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First question here!

So, I am having some problems with pointers in Visual C++ 2008. I'm writing a program which will control six cameras and do some processing on them so to clean things up I have created a Camera Manager class. This class handles all operations which will be carried out on all the cameras. Below this is a Camera class which interacts with each individual camera driver and does some basic image processing.

Now, the idea is that when the manager is initialised it creates two cameras and adds them to a vector so that I can access them later. The catch here is that when I create the second camera (camera2) the first camera's destructor is called for some reason, which then disconnects the camera.

Normally I'd assume that the problem is somewhere in the Camera class, but in this case everything works perfectly as long as I don't create the camera2 object.

What's gone wrong?


#include "stdafx.h"

#include <vector>
#include "Camera.h"

class CameraManager{

    std::vector<Camera>     cameras;



    void CaptureAll();
    void ShowAll();



#include "stdafx.h"

#include "CameraManager.h"


    printf("Camera Manager: Initializing\n");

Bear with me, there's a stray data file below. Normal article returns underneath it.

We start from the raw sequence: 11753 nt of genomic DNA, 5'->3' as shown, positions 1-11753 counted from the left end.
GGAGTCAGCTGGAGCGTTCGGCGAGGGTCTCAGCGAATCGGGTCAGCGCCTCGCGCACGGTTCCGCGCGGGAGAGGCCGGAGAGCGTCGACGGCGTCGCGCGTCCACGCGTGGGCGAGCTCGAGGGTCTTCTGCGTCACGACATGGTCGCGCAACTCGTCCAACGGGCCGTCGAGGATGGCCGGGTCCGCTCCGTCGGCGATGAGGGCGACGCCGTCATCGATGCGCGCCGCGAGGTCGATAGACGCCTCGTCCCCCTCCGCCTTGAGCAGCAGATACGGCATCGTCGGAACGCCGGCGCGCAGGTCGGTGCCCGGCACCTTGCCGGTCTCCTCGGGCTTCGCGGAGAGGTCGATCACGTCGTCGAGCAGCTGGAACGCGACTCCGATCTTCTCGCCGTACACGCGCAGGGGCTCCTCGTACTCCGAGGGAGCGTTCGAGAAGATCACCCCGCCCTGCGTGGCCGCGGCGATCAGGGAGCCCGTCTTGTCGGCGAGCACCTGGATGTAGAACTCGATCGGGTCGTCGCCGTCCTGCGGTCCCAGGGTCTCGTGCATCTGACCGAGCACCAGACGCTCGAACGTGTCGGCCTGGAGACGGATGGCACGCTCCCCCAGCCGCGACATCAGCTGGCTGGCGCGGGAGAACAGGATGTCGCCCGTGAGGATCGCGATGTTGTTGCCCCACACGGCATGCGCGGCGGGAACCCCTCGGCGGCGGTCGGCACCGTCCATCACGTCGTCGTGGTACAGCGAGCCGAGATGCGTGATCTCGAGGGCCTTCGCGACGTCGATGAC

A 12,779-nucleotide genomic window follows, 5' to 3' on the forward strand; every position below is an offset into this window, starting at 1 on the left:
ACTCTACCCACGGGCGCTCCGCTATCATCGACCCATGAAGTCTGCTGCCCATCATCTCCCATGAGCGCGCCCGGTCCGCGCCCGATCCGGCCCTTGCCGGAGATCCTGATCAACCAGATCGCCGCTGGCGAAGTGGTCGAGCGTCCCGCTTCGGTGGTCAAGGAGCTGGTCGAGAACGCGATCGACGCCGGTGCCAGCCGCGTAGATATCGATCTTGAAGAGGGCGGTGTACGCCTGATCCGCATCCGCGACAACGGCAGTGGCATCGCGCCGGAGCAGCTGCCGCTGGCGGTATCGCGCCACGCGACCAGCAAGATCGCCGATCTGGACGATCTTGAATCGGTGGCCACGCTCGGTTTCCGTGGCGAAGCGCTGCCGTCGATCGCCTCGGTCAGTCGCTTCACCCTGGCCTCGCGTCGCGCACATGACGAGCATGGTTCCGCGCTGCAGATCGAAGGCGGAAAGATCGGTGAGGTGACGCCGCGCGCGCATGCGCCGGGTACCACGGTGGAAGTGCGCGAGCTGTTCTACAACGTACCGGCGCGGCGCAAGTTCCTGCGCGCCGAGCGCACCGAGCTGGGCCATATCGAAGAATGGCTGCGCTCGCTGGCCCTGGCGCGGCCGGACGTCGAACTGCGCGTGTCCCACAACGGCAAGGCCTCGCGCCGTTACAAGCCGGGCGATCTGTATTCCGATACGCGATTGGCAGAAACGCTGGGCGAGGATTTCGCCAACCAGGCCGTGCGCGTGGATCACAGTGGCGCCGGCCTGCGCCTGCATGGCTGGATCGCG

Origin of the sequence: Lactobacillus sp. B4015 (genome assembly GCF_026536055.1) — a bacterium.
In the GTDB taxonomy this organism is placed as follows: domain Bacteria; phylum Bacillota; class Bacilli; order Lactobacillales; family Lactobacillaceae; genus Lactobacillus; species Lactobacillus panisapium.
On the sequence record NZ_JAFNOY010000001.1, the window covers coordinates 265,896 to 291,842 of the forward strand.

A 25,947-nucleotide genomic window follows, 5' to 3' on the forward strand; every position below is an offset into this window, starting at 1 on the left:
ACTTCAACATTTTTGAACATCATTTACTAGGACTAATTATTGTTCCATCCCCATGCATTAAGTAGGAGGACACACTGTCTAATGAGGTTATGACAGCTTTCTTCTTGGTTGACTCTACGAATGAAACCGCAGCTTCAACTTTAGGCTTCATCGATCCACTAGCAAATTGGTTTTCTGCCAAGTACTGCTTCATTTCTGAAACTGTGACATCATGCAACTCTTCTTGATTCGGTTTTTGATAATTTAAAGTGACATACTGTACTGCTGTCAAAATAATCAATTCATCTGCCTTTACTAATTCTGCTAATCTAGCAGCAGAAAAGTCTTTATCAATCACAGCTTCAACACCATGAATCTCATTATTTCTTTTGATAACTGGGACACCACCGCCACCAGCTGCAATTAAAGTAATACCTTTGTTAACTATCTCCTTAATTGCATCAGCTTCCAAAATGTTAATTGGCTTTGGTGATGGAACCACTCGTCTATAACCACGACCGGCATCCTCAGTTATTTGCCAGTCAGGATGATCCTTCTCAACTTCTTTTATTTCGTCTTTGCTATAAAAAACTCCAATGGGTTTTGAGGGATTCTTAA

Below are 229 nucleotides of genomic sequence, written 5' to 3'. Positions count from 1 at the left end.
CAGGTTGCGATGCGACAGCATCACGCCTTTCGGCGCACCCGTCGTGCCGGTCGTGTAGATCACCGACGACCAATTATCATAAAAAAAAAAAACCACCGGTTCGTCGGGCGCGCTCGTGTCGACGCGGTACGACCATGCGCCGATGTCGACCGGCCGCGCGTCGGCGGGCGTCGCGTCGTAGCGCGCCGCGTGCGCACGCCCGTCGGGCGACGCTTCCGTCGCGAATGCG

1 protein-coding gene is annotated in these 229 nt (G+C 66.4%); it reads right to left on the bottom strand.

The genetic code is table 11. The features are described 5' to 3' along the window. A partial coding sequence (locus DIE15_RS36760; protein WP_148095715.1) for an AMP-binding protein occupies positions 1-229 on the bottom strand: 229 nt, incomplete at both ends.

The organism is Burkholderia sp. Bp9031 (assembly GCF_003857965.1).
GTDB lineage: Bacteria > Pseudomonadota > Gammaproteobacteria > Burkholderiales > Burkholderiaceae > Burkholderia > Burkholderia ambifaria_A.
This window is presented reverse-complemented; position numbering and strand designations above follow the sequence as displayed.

Camera *camera1 = new Camera(NodeInfo,1, -44,0,0);

    // Adding the following two lines causes camera1's destructor to be called. Why?
    Camera *camera2 = new Camera(NodeInfo,0,  44,0,0);

    printf("Camera Manager: Ready\n");



#include "stdafx.h"

// OpenCV
#include <cv.h>
#include <highgui.h>

// cvBlob
#include "cvblob.h"

// FirePackage
#include <fgcamera.h>

using namespace cvb;

class Camera{


    int cameraID;

    double x, y,z, FOVx, FOVy;

    IplImage *image, *backgroundImage, *labeledImage; 

    CvBlobs   blobs;

    Camera(FGNODEINFO NodeInfo[], int camID, float xin, float yin, float zin);


    void QueryFrame();

    void ProcessFrame();

    void GrabBackground();

    void LoadCalibration();

    void Show();


    // ======= FirePackage  ======
    CFGCamera  FGCamera;
    UINT32     Result;
    FGNODEINFO MyNodeInfo;
    UINT32     NodeCnt;
    FGFRAME    Frame;

    // ======= Camera Configuration  ======
    // Trigger Settings
    UINT32  nOn, nPolarity, nSrc, nMode, nParm, BurstCount, DMAMode;

    // Image Settings
    UINT32  AutoExposure, Shutter, Gain, Brightness, Gamma;

    // Image Format Settings
    UINT32  Format, Mode, Resolution, ColorFormat, FrameRate;

    // Structures
    UINT32  TriggerValue;
    UINT32  FormatValue;
    UINT32  DFormatValue;

    // OpenCV Calibration matrices
    CvMat    *intrinsics, *distortion;  
    IplImage *mapx, *mapy;

    void SetUpFirePackage();

    void SetUpOpenCV();



#include "stdafx.h"

#include "Camera.h"

Camera::Camera(FGNODEINFO NodeInfo[], int camID, float xin, float yin, float zin) 

        cameraID = camID;
        x = xin;
        y = yin;
        z = zin;
        FOVx = 42.6;
        FOVy = 32.5;

        MyNodeInfo = NodeInfo[cameraID];


        // Grab the first frame
        printf("Waiting for frame...\n");



        // Stop the device

        // Close capture

        // Disconnect before ExitModule

        // Exit module

share|improve this question
What makes you think camera1 is being destroyed? It shouldn't be, based on this code –  Michael Mrozek May 17 '10 at 18:10